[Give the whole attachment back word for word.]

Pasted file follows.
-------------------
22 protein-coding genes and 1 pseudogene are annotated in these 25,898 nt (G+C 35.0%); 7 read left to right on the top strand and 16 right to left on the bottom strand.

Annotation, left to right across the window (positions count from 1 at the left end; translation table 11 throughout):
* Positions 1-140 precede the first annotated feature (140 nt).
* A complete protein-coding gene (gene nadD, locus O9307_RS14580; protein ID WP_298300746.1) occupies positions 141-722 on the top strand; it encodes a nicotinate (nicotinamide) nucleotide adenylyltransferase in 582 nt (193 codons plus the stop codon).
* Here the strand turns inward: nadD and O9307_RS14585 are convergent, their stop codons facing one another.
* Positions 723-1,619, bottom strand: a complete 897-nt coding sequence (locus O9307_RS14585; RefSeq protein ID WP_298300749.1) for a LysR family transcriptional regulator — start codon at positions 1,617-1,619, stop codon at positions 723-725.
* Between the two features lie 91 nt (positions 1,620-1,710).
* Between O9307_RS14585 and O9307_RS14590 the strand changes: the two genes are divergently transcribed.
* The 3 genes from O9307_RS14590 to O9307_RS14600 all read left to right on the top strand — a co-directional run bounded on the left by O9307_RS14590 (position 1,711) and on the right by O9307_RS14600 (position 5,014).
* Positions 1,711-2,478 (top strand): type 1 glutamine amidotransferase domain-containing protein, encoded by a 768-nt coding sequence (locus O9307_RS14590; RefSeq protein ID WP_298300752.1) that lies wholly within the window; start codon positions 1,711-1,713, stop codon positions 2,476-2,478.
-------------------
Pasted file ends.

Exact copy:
22 protein-coding genes and 1 pseudogene are annotated in these 25,898 nt (G+C 35.0%); 7 read left to right on the top strand and 16 right to left on the bottom strand.

Annotation, left to right across the window (positions count from 1 at the left end; translation table 11 throughout):
* Positions 1-140 precede the first annotated feature (140 nt).
* A complete protein-coding gene (gene nadD, locus O9307_RS14580; protein ID WP_298300746.1) occupies positions 141-722 on the top strand; it encodes a nicotinate (nicotinamide) nucleotide adenylyltransferase in 582 nt (193 codons plus the stop codon).
* Here the strand turns inward: nadD and O9307_RS14585 are convergent, their stop codons facing one another.
* Positions 723-1,619, bottom strand: a complete 897-nt coding sequence (locus O9307_RS14585; RefSeq protein ID WP_298300749.1) for a LysR family transcriptional regulator — start codon at positions 1,617-1,619, stop codon at positions 723-725.
* Between the two features lie 91 nt (positions 1,620-1,710).
* Between O9307_RS14585 and O9307_RS14590 the strand changes: the two genes are divergently transcribed.
* The 3 genes from O9307_RS14590 to O9307_RS14600 all read left to right on the top strand — a co-directional run bounded on the left by O9307_RS14590 (position 1,711) and on the right by O9307_RS14600 (position 5,014).
* Positions 1,711-2,478 (top strand): type 1 glutamine amidotransferase domain-containing protein, encoded by a 768-nt coding sequence (locus O9307_RS14590; RefSeq protein ID WP_298300752.1) that lies wholly within the window; start codon positions 1,711-1,713, stop codon positions 2,476-2,478.